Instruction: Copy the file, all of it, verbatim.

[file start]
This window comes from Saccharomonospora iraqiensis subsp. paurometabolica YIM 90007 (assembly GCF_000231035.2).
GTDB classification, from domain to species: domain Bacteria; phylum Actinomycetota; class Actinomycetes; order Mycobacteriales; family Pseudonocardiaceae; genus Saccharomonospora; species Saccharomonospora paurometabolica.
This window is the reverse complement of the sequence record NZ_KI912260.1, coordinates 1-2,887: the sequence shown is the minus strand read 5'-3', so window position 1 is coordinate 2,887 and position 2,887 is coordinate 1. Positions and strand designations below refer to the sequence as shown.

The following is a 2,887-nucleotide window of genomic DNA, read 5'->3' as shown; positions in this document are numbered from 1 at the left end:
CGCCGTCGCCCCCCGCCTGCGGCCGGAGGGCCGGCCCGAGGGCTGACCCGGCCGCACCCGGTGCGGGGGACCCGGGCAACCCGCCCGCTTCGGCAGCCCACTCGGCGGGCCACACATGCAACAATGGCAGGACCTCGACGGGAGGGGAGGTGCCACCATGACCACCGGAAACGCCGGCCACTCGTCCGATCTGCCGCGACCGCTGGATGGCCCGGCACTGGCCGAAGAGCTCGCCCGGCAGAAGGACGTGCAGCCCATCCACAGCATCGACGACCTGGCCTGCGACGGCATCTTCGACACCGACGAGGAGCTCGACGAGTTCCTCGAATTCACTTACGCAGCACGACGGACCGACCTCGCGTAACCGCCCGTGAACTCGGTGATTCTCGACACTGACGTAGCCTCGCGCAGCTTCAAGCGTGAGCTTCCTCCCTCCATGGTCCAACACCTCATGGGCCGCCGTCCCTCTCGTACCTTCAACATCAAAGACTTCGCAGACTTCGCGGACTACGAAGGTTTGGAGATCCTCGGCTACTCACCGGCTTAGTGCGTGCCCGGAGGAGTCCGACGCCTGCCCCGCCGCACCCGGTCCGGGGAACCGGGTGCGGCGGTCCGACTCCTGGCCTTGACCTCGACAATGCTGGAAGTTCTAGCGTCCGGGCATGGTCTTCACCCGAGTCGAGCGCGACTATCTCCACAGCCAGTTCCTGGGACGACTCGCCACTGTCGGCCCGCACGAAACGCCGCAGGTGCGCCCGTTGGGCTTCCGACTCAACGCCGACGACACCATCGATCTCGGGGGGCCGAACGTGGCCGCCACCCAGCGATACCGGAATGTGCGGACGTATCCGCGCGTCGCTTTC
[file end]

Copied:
This window comes from Saccharomonospora iraqiensis subsp. paurometabolica YIM 90007 (assembly GCF_000231035.2).
GTDB classification, from domain to species: domain Bacteria; phylum Actinomycetota; class Actinomycetes; order Mycobacteriales; family Pseudonocardiaceae; genus Saccharomonospora; species Saccharomonospora paurometabolica.
This window is the reverse complement of the sequence record NZ_KI912260.1, coordinates 1-2,887: the sequence shown is the minus strand read 5'-3', so window position 1 is coordinate 2,887 and position 2,887 is coordinate 1. Positions and strand designations below refer to the sequence as shown.

The following is a 2,887-nucleotide window of genomic DNA, read 5'->3' as shown; positions in this document are numbered from 1 at the left end:
CGCCGTCGCCCCCCGCCTGCGGCCGGAGGGCCGGCCCGAGGGCTGACCCGGCCGCACCCGGTGCGGGGGACCCGGGCAACCCGCCCGCTTCGGCAGCCCACTCGGCGGGCCACACATGCAACAATGGCAGGACCTCGACGGGAGGGGAGGTGCCACCATGACCACCGGAAACGCCGGCCACTCGTCCGATCTGCCGCGACCGCTGGATGGCCCGGCACTGGCCGAAGAGCTCGCCCGGCAGAAGGACGTGCAGCCCATCCACAGCATCGACGACCTGGCCTGCGACGGCATCTTCGACACCGACGAGGAGCTCGACGAGTTCCTCGAATTCACTTACGCAGCACGACGGACCGACCTCGCGTAACCGCCCGTGAACTCGGTGATTCTCGACACTGACGTAGCCTCGCGCAGCTTCAAGCGTGAGCTTCCTCCCTCCATGGTCCAACACCTCATGGGCCGCCGTCCCTCTCGTACCTTCAACATCAAAGACTTCGCAGACTTCGCGGACTACGAAGGTTTGGAGATCCTCGGCTACTCACCGGCTTAGTGCGTGCCCGGAGGAGTCCGACGCCTGCCCCGCCGCACCCGGTCCGGGGAACCGGGTGCGGCGGTCCGACTCCTGGCCTTGACCTCGACAATGCTGGAAGTTCTAGCGTCCGGGCATGGTCTTCACCCGAGTCGAGCGCGACTATCTCCACAGCCAGTTCCTGGGACGACTCGCCACTGTCGGCCCGCACGAAACGCCGCAGGTGCGCCCGTTGGGCTTCCGACTCAACGCCGACGACACCATCGATCTCGGGGGGCCGAACGTGGCCGCCACCCAGCGATACCGGAATGTGCGGACGTATCCGCGCGTCGCTTTC